"Notice is hereby given you that in pursuance of a certain contract or guarantee agreement underwriting my several blocks of stocks of the Howie Mining Company, aggregating Twenty-three thousand two hundred dollars ($23,200.00) and interest thereon, I am giving you the required thirty days' notice to retire the same under the conditions and agreements of said contract."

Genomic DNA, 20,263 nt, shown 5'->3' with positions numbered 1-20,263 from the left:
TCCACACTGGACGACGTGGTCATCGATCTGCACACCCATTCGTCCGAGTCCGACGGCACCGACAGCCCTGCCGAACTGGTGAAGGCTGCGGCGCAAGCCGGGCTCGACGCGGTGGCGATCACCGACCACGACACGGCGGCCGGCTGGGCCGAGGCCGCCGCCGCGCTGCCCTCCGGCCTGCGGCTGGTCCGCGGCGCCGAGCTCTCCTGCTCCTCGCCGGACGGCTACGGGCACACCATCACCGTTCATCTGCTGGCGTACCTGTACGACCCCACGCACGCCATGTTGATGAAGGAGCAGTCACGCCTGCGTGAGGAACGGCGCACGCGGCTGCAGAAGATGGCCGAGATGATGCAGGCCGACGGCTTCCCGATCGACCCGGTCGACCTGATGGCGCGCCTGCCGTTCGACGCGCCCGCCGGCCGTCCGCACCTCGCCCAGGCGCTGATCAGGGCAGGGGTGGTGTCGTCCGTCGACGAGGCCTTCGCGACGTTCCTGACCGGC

Counsel for the appellants noted an exception and asked the Court to strike out the evidence relating to the waiver of notice — that the other side could not take both positions in reference to notice. The Court overruled the motion, refused to strike out the testimony and admitted the notices in writing, to which action the appellants excepted, and that constitutes the fifth exception. We find no error in that action of the Court. The appellee was not required to rely on the waiver, and after finding that the appellants did not pay the money, he had the right to give notice in writing — it being within the time named in the contract. The case of Produce Exchange v. N.Y., P. N.R.R. Co., 130 Md. 106, cited by appellants, does not in any way conflict with that conclusion. On the contrary it only shows that when a stipulation is waived, it is not necessary to show that it was duly observed, that "The proof of waiver obviates the necessity of proving compliance." In the former trial of that case ( 122 Md. 231) there was a question as to whether a claim for a loss was made within the time named in the bill of lading, and the Court said it might be inferred from the circumstances mentioned that it was, but added that if it be assumed that it was not, "it is clear that this limitation could be waived." That case therefore shows that both positions — waiver and compliance — could be and were taken.